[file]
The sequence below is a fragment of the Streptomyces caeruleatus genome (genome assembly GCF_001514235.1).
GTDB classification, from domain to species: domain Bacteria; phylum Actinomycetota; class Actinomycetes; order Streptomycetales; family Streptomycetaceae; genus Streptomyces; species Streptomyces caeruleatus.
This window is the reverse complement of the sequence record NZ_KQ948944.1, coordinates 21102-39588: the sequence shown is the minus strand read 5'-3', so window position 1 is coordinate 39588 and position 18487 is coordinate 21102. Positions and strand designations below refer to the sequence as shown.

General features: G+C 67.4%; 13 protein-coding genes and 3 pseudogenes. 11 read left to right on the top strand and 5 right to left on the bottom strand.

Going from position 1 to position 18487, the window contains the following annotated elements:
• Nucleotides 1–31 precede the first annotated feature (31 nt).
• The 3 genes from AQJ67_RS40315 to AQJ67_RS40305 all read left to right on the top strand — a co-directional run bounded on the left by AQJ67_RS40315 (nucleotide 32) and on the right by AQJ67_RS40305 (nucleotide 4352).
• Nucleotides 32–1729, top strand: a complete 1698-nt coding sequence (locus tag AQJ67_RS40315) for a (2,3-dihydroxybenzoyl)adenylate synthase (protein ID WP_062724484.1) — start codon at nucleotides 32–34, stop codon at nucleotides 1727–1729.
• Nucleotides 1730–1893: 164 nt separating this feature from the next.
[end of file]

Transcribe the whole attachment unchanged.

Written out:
The sequence below is a fragment of the Streptomyces caeruleatus genome (genome assembly GCF_001514235.1).
GTDB classification, from domain to species: domain Bacteria; phylum Actinomycetota; class Actinomycetes; order Streptomycetales; family Streptomycetaceae; genus Streptomyces; species Streptomyces caeruleatus.
This window is the reverse complement of the sequence record NZ_KQ948944.1, coordinates 21102-39588: the sequence shown is the minus strand read 5'-3', so window position 1 is coordinate 39588 and position 18487 is coordinate 21102. Positions and strand designations below refer to the sequence as shown.

General features: G+C 67.4%; 13 protein-coding genes and 3 pseudogenes. 11 read left to right on the top strand and 5 right to left on the bottom strand.

Going from position 1 to position 18487, the window contains the following annotated elements:
• Nucleotides 1–31 precede the first annotated feature (31 nt).
• The 3 genes from AQJ67_RS40315 to AQJ67_RS40305 all read left to right on the top strand — a co-directional run bounded on the left by AQJ67_RS40315 (nucleotide 32) and on the right by AQJ67_RS40305 (nucleotide 4352).
• Nucleotides 32–1729, top strand: a complete 1698-nt coding sequence (locus tag AQJ67_RS40315) for a (2,3-dihydroxybenzoyl)adenylate synthase (protein ID WP_062724484.1) — start codon at nucleotides 32–34, stop codon at nucleotides 1727–1729.
• Nucleotides 1730–1893: 164 nt separating this feature from the next.